Should God Have Given Us Free Will?
by Al Serrato
“Do Christians actually believe that it is a preferable state of affairs to have God bestow free will on those he creates, even though it always has and always will result in the atrocities and injustices of life, than for God to not give them free will and simply create humans who always treat their fellow man well?”
This is the question author Vincent Bugliosi puts to believers on page 35 of his book The Divinity of Doubt. “Is free will more important than the absence of pain, misery, death and suffering brought on by the monstrous acts of fellow humans?” These rhetorical questions pepper his entire book; in fact, he uses such questions to avoid the difficult work of actually considering and giving a fair hearing to Christian beliefs.
Now, on its face, this seems a very ironic challenge. Free will encompasses many things, but at the least it involves the desire to shape one’s own destiny. Free will allows us to make choices among competing alternatives. Our will may not be completely unfettered; there are many things that we cannot choose to do, because we lack the power, or that we would not choose to do, because our natural inclination is against it. But the common human condition, throughout the world and throughout time, is a quest for control; first of ourselves, then of our immediate surroundings and then, far too often, of those around us.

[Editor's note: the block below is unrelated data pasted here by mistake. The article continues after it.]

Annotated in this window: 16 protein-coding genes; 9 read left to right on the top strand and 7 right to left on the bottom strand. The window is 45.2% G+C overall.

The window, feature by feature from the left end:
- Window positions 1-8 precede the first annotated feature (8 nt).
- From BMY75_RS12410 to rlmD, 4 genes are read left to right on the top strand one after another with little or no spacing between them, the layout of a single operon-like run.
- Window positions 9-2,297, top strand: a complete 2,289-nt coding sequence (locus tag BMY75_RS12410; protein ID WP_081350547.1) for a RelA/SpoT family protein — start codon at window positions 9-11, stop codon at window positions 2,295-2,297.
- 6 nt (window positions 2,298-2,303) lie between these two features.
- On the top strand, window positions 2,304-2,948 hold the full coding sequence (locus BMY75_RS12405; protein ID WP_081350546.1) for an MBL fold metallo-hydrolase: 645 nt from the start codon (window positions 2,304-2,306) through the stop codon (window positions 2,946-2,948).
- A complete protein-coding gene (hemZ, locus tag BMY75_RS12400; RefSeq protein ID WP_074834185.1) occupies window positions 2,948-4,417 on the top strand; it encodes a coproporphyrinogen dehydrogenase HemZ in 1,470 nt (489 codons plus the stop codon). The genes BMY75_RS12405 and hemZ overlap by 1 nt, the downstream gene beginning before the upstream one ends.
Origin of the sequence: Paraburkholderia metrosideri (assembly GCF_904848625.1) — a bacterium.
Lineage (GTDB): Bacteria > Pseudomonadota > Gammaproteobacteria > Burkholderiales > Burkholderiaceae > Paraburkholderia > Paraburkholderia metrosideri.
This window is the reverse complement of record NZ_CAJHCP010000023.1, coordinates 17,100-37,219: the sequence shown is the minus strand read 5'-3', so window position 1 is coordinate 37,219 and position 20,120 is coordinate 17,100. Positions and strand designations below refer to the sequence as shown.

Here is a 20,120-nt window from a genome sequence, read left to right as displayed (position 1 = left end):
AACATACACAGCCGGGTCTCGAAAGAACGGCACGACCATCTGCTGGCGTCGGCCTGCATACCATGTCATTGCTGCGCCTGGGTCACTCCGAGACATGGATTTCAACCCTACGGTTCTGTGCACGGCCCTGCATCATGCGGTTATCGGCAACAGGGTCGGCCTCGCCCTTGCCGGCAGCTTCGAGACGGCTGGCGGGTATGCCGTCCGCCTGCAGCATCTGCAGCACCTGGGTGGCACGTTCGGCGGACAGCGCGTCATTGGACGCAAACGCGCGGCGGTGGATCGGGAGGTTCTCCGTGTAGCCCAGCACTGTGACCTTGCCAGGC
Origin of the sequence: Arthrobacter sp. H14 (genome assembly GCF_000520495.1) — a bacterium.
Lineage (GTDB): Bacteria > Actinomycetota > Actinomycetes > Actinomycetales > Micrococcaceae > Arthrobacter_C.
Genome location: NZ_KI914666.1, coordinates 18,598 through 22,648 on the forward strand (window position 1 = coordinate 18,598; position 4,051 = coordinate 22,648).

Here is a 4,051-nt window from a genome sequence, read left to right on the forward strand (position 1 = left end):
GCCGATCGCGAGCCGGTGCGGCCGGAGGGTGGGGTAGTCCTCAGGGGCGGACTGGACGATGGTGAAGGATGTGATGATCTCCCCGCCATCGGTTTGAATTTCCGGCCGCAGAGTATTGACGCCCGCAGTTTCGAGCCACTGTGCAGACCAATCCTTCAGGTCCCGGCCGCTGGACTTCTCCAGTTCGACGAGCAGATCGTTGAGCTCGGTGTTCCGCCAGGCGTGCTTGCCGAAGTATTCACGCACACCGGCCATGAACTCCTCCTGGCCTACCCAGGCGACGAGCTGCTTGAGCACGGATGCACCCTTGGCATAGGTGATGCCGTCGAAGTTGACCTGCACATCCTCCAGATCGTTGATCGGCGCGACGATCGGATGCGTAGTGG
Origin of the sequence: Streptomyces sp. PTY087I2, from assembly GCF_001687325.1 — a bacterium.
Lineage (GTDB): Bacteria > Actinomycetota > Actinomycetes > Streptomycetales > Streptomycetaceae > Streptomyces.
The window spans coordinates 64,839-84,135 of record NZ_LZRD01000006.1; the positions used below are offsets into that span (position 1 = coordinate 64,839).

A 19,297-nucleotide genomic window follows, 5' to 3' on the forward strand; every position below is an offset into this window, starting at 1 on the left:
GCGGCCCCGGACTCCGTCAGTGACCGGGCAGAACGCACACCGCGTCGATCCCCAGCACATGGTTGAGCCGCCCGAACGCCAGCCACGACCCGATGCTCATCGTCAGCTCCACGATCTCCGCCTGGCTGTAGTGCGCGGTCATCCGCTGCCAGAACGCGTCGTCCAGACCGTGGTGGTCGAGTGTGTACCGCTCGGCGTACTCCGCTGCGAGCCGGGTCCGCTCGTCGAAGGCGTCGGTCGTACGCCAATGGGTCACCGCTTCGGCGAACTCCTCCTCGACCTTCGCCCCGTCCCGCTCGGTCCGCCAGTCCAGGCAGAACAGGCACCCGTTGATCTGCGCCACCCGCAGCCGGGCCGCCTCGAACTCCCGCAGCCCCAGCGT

The irony is that Bugliosi is no different. He wishes to exercise control over his life and his destiny. When he has “better” ideas, he wills to put them into circulation, trading on his fame in the hopes of shaping other people’s views, and selling books. In fact, at one point in the book, Bugliosi says that he doesn’t want to go to heaven because he doesn’t have any interest in the kinds of things that Christians say are in heaven. But Bugliosi’s ambition is much larger. He wishes to exercise control over all of creation, apparently substituting his perfect world of people who “do no harm” for the harsh world in which we find ourselves.
So which is it? Is it good to have free will or is it better to never have the chance…
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